Serious negotiations with the US have barely started, and everyone knows that they will run into difficulties over longstanding US demands to the UK for market access for processed foods (in particular chlorine-washed chicken and hormone-fed beef), as well as for US services suppliers and for access to National Health Service procurement. Public opinion in Britain as it stands at present could not accept any of these, let alone other major demands which USTR may make). The US also objects violently to possible involvement of the Chinese electronics firm Huawei in the UK’s 5-G IT network. The best informed guess must be that a negotiation with the US will take years, not months, and certainly no transatlantic agreement can be ready for the end of the transition period.
It must not be forgotten that the UK is negotiating also for major new FTAs with other major trading partners as well as the US. Few if any of those also would be likely to sign on the dotted line in London without knowing the full detail of the UK’s future relations with its largest trading partner, namely the EU.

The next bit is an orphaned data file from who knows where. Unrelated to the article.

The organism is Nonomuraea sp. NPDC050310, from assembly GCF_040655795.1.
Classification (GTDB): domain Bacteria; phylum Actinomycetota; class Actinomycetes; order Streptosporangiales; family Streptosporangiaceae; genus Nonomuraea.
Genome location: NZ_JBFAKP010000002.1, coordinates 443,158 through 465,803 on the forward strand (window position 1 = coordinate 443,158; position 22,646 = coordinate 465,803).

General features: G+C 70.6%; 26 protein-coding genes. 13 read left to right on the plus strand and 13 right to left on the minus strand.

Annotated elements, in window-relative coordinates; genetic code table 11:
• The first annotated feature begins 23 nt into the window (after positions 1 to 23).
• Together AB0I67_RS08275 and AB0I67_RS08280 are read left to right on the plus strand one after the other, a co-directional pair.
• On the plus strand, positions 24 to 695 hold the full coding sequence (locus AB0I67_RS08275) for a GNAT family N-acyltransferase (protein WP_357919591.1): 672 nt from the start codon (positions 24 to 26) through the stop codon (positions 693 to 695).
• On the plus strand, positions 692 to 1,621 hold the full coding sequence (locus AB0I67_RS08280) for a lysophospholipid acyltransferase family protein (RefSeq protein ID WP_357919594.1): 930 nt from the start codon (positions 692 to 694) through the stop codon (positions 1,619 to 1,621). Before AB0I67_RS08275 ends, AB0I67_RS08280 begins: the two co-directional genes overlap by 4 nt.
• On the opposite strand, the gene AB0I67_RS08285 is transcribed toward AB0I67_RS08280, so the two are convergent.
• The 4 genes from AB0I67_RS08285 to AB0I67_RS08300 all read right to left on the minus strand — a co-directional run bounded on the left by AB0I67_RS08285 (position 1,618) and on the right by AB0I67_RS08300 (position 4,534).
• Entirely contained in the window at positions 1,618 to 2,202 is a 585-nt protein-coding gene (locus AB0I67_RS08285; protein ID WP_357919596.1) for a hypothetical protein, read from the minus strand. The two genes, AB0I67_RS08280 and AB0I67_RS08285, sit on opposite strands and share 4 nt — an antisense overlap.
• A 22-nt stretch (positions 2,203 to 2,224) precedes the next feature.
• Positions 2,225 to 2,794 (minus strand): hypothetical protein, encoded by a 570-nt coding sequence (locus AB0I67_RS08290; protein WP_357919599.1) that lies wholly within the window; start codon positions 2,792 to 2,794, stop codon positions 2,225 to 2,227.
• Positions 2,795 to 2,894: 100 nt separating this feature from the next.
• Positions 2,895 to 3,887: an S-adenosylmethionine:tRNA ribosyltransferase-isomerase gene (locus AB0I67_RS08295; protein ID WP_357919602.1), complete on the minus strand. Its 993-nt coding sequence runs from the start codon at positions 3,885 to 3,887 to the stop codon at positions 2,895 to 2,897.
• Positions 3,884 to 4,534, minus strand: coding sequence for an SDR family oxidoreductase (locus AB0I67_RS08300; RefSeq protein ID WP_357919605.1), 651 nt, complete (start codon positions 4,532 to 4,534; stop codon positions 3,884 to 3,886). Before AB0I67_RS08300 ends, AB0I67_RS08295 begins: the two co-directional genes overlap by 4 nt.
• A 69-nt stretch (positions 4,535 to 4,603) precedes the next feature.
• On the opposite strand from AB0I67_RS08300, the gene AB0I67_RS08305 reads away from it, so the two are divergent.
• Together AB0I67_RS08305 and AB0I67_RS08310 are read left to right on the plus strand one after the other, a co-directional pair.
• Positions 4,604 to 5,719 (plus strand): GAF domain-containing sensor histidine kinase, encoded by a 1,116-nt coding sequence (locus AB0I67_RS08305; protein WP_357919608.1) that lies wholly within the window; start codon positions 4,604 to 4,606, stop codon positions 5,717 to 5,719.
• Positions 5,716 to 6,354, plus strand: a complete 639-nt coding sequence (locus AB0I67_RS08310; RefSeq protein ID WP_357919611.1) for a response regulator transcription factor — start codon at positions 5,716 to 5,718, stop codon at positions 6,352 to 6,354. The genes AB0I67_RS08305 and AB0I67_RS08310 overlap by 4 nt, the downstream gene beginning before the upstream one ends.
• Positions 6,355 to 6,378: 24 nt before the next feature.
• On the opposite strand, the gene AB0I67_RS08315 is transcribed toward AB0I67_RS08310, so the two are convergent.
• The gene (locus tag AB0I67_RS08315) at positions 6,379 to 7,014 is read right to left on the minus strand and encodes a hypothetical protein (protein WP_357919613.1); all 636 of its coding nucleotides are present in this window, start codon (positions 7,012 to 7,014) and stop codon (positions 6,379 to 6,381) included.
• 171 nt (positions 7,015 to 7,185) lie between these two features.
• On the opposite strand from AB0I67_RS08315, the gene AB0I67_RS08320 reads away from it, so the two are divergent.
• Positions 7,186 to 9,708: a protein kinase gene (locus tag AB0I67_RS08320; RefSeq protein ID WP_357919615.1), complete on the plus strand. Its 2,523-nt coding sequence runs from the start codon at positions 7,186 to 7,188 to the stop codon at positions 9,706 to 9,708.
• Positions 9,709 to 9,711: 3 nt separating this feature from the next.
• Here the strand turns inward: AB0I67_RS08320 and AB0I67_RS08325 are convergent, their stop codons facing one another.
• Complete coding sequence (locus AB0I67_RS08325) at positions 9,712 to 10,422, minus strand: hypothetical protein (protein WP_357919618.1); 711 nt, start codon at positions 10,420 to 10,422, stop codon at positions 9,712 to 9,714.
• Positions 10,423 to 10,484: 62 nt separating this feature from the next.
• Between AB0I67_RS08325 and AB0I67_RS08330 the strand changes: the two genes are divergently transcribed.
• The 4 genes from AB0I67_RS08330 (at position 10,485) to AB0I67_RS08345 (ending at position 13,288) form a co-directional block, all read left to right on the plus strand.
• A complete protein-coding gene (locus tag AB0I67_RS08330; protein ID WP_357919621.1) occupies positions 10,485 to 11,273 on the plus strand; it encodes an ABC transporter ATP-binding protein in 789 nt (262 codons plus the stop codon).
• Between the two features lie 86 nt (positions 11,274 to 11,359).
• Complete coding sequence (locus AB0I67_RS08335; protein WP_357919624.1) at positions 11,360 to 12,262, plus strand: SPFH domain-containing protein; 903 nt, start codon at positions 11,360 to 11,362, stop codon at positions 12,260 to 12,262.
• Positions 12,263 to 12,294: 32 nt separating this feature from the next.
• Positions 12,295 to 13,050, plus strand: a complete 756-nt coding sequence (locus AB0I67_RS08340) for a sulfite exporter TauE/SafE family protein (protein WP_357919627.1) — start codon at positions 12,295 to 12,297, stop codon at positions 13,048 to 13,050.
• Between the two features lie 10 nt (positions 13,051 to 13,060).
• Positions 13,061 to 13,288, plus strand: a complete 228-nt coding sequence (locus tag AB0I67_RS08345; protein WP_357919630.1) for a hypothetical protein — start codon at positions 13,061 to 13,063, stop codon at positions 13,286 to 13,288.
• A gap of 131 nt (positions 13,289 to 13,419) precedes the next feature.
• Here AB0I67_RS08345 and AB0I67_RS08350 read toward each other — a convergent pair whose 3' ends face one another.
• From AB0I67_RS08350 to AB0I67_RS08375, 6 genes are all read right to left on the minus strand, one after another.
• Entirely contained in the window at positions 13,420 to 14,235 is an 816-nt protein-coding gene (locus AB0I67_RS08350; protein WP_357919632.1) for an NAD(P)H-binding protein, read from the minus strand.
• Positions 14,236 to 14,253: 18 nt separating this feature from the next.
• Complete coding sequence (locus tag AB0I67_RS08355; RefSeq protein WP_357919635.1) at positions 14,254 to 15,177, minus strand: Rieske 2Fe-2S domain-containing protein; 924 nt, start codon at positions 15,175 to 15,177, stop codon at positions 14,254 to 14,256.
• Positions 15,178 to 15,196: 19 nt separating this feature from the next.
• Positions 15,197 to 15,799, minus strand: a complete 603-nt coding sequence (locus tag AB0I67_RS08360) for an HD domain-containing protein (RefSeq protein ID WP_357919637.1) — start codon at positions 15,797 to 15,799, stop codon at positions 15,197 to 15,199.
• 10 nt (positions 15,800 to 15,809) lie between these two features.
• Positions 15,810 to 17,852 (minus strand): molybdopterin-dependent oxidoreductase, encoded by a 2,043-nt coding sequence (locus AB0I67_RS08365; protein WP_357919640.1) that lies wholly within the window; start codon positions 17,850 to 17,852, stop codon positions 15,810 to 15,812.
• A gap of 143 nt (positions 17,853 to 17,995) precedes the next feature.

Wider policy impacts
The Covid-19 restrictive measures raise longer-term policy issues for the UK. First, the respective approaches of the UK Government as a whole and of the devolved administrations in Scotland, Wales and Northern Ireland to relaxing lockdown have begun to diverge – mostly over matters of detail, and not yet by very far, but enough to raise questions about how far precedents set in the Covid-19 context might also open up wider concerns about national unity.
Second, the UK Government has necessarily put all its economic eggs in the basket of supporting and protecting British business and industry to the maximum possible. Because of the economic damage already incurred, such support will be needed, though not necessarily at the same level, until well after the eventual downturn in Colvid-19 cases. It has been extended to October 2020, but is scheduled to begin an extended phase-down period during the summer.
This intense government involvement in business may have consequences for the UK’s proclaimed global open trade stance. EU Trade Commissioner Hogan has been talking openly about building up the EU’s “armoury of trade defence measures”, in particular anti-dumping and anti-subsidy duties. The question is whether in view of the risks of trade diversion, a weakened United Kingdom outside but adjacent to the EU can resist having to resort to similar measures. The EU’s suggested protective action is predominantly in response to aggressive trade actions and threats respectively by China and the United States, and here too there may be implications for UK trade.